Research shows Pakistanis most likely to be hospitalised in Scotland

Dr Samantha Walker is Executive Director, Research & Policy at Asthma UK
Dr Samantha Walker is Executive Director, Research & Policy at Asthma UK
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Ethnic origin can significantly influence whether someone is likely to need hospital treatment for asthma, a major Scottish study has found.

Ethnic origin can significantly influence whether someone is likely to need hospital treatment for asthma, a major Scottish study has found.

Using census data from more than 4.5 million people across Scotland, Edinburgh University experts found that people of Pakistani origin were 50 per cent more likely to be hospitalised for asthma compared with white Scottish patients, while people of Chinese origin were 40 per cent less likely to be admitted to hospital than their white Scots peers.

The significant differences between hospitalisation rates may be caused by lack of awareness about the condition, greater severity of the disease or differences in the quality of care, the study published yesterday in BMC Medicine journal found.

Prof Raj Bhopal, professor of Public Health at Edinburgh University’s Usher Institute, said that the ethnic difference could not be only due to country of birth or low socio-economic status.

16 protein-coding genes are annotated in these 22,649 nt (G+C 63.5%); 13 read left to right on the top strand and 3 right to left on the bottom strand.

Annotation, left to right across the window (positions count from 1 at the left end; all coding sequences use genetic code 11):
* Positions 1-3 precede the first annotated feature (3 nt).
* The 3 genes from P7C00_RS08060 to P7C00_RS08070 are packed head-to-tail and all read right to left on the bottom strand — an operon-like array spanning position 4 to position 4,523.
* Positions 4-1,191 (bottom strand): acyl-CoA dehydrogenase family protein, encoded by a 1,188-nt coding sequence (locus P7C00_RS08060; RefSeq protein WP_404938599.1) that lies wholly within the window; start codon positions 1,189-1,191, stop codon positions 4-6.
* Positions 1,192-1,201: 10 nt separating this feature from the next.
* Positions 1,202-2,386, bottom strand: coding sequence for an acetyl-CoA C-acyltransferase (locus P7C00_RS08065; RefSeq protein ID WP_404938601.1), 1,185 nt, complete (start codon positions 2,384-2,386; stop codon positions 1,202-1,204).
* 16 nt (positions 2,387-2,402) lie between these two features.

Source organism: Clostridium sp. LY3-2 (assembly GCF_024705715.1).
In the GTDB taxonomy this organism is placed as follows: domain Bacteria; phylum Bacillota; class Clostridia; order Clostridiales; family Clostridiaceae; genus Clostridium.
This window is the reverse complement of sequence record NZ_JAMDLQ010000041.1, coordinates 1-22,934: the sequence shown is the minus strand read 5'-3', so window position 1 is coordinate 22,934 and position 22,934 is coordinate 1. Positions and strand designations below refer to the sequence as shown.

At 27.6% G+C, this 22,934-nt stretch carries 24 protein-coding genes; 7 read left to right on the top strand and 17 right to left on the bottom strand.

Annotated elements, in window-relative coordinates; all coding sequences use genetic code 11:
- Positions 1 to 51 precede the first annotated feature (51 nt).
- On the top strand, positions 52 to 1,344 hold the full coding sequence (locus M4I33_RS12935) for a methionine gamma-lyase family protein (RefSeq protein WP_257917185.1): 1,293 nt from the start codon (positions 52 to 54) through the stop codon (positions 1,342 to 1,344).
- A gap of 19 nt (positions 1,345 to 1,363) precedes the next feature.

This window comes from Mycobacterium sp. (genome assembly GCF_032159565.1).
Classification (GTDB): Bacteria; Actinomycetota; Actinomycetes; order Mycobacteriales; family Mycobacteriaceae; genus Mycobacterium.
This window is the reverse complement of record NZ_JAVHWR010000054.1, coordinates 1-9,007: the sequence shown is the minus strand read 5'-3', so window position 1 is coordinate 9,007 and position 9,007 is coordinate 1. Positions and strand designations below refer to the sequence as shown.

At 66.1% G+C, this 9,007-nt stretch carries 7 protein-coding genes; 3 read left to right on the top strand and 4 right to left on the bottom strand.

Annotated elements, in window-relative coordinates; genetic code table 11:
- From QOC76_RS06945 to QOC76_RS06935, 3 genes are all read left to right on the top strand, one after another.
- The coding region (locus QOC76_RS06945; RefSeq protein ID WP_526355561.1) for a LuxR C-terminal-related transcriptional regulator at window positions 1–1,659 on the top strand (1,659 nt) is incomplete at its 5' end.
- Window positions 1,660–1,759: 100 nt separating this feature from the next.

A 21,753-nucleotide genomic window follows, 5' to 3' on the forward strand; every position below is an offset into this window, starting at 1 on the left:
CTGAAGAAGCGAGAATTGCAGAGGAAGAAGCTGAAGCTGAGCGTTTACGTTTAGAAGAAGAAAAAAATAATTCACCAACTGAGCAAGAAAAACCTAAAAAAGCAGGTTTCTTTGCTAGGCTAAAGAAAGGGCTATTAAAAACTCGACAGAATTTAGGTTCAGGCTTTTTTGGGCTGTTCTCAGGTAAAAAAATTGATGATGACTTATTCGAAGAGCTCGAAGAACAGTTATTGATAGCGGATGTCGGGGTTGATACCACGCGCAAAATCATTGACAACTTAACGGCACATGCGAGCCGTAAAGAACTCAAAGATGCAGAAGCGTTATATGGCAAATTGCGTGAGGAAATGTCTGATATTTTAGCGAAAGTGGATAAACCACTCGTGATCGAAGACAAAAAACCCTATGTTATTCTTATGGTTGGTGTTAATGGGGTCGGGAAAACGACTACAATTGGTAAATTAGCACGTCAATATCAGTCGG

He said: “This study of over 4.5 million people has clearly shown there are major variations in the risk of asthma admission between ethnic groups. Much more detective work is required to unravel the causes of these ethnic variations and, in particular, understand why the Chinese origin population does so well in comparison with other ethnic groups.”

It is hoped the pilot study shows potential for greater research into explaining ethnic variations in health.

Charity campaigners welcomed the findings, which they said could have a significant impact on the 368,000 Scots receiving treatment for asthma.

Dr Samantha Walker, director of Research and Policy at Asthma UK, said the study looked at 92 per cent of the Scottish population. She added: ““Tragically, the lives of three families are devastated by the death of a loved one to an asthma attack every day.

“The reasons for the differences in this study need more research.”

Irene Johnstone, head of the British Lung Foundation in Scotland and Northern Ireland, said: “These are fascinating findings. Further research is now needed to understand why these variations occur, whether these patterns hold true in other UK nations and how we might use this understanding to make improvements for people living with lung disease.”